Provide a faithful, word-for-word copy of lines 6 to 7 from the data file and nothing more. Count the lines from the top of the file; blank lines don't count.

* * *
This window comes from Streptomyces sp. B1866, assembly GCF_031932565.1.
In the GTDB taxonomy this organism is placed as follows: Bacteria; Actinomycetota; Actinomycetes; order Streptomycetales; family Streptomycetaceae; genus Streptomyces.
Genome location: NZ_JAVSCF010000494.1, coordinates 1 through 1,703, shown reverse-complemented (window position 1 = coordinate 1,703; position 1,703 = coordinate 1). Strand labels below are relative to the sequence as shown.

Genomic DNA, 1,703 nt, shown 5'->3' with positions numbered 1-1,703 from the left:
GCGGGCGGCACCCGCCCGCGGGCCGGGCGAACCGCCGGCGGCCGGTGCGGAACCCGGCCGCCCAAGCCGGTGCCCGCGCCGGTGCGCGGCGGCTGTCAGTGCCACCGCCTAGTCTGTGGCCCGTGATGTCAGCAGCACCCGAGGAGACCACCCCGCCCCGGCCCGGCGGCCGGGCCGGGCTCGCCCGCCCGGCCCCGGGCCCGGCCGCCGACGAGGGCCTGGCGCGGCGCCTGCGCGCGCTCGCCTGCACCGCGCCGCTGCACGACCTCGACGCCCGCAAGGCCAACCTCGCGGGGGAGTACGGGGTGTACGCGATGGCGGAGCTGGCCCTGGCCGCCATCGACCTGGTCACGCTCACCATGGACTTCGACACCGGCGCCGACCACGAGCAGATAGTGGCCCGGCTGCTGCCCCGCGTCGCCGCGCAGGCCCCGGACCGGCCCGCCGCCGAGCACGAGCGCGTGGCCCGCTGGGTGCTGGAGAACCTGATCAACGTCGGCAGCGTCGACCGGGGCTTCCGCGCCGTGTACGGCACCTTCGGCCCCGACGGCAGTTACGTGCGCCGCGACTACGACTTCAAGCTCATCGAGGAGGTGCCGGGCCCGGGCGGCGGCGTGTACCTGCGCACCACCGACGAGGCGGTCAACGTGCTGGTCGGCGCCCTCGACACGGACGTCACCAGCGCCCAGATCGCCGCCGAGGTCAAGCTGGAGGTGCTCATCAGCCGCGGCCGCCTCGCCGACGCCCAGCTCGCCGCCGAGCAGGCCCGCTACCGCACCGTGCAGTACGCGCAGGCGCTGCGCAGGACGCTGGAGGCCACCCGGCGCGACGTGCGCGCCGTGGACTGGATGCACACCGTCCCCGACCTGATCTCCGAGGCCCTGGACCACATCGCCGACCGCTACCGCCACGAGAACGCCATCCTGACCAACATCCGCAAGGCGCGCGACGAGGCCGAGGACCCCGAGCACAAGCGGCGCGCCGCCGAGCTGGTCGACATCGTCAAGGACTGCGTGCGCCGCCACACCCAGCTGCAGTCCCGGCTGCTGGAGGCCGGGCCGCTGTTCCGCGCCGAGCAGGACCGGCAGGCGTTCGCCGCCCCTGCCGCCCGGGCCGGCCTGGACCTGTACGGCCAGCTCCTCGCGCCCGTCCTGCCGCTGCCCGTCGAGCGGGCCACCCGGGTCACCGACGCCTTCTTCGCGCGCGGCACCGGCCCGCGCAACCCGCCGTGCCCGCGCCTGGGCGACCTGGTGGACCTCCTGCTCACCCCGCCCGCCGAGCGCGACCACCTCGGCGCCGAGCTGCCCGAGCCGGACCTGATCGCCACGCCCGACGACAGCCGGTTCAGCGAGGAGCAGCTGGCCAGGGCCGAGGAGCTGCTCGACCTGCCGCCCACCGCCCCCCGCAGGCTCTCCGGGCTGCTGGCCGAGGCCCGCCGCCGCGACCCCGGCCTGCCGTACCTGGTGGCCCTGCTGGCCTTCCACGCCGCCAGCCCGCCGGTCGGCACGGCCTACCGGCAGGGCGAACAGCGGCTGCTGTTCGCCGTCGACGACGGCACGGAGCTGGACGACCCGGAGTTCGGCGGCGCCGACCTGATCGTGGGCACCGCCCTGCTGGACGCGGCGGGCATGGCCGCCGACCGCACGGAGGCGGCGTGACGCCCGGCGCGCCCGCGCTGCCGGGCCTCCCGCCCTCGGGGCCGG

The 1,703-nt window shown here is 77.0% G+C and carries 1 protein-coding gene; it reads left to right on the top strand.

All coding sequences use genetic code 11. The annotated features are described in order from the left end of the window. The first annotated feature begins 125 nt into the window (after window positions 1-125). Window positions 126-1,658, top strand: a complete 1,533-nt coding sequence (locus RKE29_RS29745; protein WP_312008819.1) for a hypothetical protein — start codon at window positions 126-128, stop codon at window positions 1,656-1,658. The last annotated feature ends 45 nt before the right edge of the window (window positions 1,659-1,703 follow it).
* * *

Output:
The 1,703-nt window shown here is 77.0% G+C and carries 1 protein-coding gene; it reads left to right on the top strand.

All coding sequences use genetic code 11. The annotated features are described in order from the left end of the window. The first annotated feature begins 125 nt into the window (after window positions 1-125). Window positions 126-1,658, top strand: a complete 1,533-nt coding sequence (locus RKE29_RS29745; protein WP_312008819.1) for a hypothetical protein — start codon at window positions 126-128, stop codon at window positions 1,656-1,658. The last annotated feature ends 45 nt before the right edge of the window (window positions 1,659-1,703 follow it).